Then there’s TMNT/Ghostbusters 2…a fun crossover conceptually, and I enjoyed the first series, so why not a second? And getting at least a weekly dose of TMNT through this, plus the "regular" stuff? Makes for a good month!

As anyone reading this knows, I’m sick and tired of variants, in general. An honest exception is where it’s warranted…such as with this week’s Superman #34! Shows that the 800th issue can be celebrated without having to DERAIL an entire numbered series! It’s observing the anniversary without having to BE a #800!

After the Jetsons backup in one of the specials back in the spring, I certainly wasn’t going to not check out an actual series that looks like it follows up on that! And I’m amused at the "return" of some more obscure characters lately, what with Deadman here, Ragman recently, and Mister Miracle. Then Usagi Yojimbo, which has been trucking along over the years; even with some hiatuses apparently, but it’s back, and I’m enjoying it thus far.

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Now, here’s where location and promotion can pay off: Black Lightning takes place locally, apparently–Cleveland, Ohio–and I don’t think I’d realized, but apparently the creator is local, too! So of course I’ll check this series out! I’m giving Harley and Ivy/Betty and Veronica a chance for the heckuvit…it’s a novelty thing. DuckTales ought to be a given, but I’m still not ready to commit month in/month out…especially as I’m behind on watching the new cartoon.

I need to catch up on actually reading Bane and Astonishing X-Men; already having several issues defeats the point of a collected volume, so "cheaper" to finish out the stories (plus the convenience of having all the issues in-house when I do finally binge-read).

I was not going to bother with Captain America, but some strong positive words on it from a shop owner went a long way with me. It gets this one issue, and I probably won’t come back til the novelty of whatever #700 is…but then again, maybe I’ll end up sticking around until #700. Time shall tell!

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The Lion King is one of my all-time favorite films (period, no sub-categorizing or such for "animated feature" or stuff like that). So for the price of two DC issues (or 1 1/2 Marvel issues), got this mini-graphic novel sized book. I think it might just be a print edition of a digital comic I’d bought years ago, but especially if so, cool to have this in print.

And somehow, I’d missed the DC Essential Graphic Novels edition for 2017, so definitely glad to have it for 2018…my OCD demands I still seek out a 2017 edition to go on the shelf with previous years!

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The Deadman issue is another with an "enhanced cover," which–again–I’m enjoying from DC for the nostalgia and such, and rather judicious use. It certainly fits for something like this title, and as long as it’s only for the first issue, I’m cool with it. (If every issue was this way, no-go!). Even if the $4.99 cover price was because of this, I’m ok with that as well, from DC, in this case: no real hubbub over the cover, so it was just there, and so I was willing to pay the extra. And if the issue would have been $4.99 anyway, then heck yeah, give me something extra! (Like the foil on the Dark Nights/Metal issues!)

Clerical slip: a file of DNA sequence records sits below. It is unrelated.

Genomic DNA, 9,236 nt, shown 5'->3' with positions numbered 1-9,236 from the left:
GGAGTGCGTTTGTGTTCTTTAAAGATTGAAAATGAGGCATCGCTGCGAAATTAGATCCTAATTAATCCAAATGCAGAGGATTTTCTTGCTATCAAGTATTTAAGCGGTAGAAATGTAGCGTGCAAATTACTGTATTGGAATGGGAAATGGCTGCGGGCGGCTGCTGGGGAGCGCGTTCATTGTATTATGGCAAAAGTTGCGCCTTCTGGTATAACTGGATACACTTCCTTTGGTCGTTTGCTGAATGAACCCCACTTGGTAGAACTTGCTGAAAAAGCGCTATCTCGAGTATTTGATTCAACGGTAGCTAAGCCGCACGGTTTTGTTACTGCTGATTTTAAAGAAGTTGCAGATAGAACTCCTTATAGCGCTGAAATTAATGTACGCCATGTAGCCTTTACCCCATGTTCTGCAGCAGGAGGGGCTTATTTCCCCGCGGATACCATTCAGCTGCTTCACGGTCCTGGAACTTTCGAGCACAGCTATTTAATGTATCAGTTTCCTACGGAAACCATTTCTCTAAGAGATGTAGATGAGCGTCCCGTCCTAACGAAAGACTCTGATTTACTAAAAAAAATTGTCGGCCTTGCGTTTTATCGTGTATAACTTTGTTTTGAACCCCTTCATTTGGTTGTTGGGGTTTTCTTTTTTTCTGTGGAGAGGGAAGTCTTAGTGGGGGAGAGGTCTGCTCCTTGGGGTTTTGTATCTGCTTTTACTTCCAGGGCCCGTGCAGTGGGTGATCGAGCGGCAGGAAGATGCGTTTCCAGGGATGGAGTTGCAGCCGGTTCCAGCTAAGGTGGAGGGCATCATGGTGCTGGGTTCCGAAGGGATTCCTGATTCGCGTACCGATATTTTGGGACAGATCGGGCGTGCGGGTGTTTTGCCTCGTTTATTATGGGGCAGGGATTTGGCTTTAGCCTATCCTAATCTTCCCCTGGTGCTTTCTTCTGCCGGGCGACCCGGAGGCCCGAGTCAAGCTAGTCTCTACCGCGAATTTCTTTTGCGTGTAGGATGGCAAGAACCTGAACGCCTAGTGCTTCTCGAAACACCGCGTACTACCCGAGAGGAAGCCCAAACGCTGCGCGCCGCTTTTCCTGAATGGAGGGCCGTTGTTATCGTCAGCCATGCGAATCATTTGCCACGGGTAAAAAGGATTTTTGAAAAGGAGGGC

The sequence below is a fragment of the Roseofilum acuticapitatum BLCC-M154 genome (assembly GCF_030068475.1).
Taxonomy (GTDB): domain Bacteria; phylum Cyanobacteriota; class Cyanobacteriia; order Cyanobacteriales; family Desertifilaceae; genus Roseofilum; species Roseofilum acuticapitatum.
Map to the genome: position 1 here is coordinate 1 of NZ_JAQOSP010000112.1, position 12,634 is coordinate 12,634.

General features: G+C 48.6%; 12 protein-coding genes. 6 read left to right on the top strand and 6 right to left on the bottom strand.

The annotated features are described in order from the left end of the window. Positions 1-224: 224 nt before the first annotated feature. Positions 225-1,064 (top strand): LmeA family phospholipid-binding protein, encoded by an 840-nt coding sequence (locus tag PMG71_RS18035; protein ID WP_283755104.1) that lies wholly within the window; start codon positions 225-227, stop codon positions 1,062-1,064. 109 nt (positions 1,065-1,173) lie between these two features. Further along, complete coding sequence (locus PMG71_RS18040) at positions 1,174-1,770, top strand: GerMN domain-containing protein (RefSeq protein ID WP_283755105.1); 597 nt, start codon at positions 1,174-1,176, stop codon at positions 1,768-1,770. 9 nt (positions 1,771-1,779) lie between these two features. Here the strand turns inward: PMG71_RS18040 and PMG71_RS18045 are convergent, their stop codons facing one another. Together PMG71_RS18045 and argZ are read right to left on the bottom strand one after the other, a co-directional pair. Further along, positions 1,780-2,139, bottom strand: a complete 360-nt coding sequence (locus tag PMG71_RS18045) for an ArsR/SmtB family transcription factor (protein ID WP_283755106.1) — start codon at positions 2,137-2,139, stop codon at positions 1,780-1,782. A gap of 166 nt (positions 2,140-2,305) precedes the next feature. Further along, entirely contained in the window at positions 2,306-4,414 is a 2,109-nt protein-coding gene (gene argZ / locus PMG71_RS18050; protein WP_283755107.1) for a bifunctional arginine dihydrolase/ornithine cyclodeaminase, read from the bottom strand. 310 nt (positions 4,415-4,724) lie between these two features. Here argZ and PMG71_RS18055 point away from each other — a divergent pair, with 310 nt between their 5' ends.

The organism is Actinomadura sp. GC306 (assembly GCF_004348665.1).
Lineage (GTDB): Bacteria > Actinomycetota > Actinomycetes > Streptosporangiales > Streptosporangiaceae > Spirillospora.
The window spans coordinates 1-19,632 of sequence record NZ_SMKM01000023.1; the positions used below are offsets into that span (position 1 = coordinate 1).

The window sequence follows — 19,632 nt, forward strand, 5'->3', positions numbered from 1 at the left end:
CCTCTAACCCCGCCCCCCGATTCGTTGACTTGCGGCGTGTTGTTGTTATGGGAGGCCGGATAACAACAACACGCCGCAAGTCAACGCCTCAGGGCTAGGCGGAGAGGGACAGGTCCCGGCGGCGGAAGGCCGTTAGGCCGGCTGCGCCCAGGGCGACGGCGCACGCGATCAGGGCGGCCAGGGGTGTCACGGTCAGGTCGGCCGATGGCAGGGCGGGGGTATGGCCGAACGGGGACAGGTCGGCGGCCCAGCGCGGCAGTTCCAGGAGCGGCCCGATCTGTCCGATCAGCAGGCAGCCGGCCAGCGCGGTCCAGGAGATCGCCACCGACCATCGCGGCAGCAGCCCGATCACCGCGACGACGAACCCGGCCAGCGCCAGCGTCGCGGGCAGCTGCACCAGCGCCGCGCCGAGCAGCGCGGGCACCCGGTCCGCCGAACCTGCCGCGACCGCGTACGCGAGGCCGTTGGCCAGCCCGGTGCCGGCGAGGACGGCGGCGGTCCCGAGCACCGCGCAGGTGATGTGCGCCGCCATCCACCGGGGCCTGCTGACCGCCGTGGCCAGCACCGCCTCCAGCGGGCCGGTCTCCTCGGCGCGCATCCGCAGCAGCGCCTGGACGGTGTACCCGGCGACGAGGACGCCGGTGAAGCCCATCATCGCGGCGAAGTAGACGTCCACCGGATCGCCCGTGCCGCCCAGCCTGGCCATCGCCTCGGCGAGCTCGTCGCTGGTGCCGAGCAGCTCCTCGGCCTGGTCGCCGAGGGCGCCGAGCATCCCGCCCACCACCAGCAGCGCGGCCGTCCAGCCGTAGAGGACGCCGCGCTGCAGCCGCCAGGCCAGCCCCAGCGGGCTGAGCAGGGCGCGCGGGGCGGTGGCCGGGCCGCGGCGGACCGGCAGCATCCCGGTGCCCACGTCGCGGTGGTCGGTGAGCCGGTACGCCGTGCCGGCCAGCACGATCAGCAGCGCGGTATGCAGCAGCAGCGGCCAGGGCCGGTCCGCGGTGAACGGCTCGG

And then as a bonus for the week, there were left over comics from Halloween ComicsFest, so I was able to get some of the non-kids-oriented comics (Sabrina, for one) and several other issues I’d missed out on with only choosing the ones I did last weekend. I was satisfied with what I’d gotten over the weekend…so these are definite bonus on top of that, making an expensive week feel that much more substantial!

Astonishing X-Men (2017) #1 [Review]

astonishing_x-men_(2017)_0001Life of X – Part One

Writer: Charles Soule
Penciler: Jim Cheung
Inkers: Mark Morales, Guillermo Ortego, Walden Wong
Colors: Richard Isanove, Rain Beredo
Letterer: VC’s Clayton Cowles
Cover: Jim Cheung & Richard Isanove
Graphic Designers: Jay Bowen, Anthony Gambino
Assistant Editor: Christina Harrington
Editor: Mark Paniccia
Published by: Marvel Comics
Cover Date: September 2017
Cover Price: $4.99

I was a sucker. I’d seen a poster-image of this issue’s cover, and I vaguely recall the image grabbing me initially when it was first debuted with solicitation or shortly after. Archangel has always been a striking figure for me, and despite the last ten or so years, Bishop (especially looking as he does here) rings quite nostalgic for me. Then there’s Rogue, and while I don’t much care for the “Old Man” version, seeing ‘a Wolverine figure’ here drove it home. But in addition to that, there’s something about the blending of the coloring–the rich orangey-yellow background and the yellow and blue of the logo…and that the logo may not be the “classic” X-MEN logo, but it has a certain blend of the old and new while being its own thing…and NOT coming off as “pretentious” (as if text CAN be pretentious) to me.

I was ALSO a sucker because a local comic shop had sent out an email informing us that any Marvel purchase would get a free “cosmic cube,” and while I am actively disinterested in the current comics Event, I’m a sucker for plastic comic artifacts (such as Lantern Corps Rings), and the Cosmic Cube goes way back. And with Astonishing X-Men #1 being out this week and already having the against-my-better-judgment interest, I figured hey…fine. I tried X-Men: Gold #1 and X-Men: Blue #1, so I could give Astonishing X-Men #1 a go. Especially at $3.99.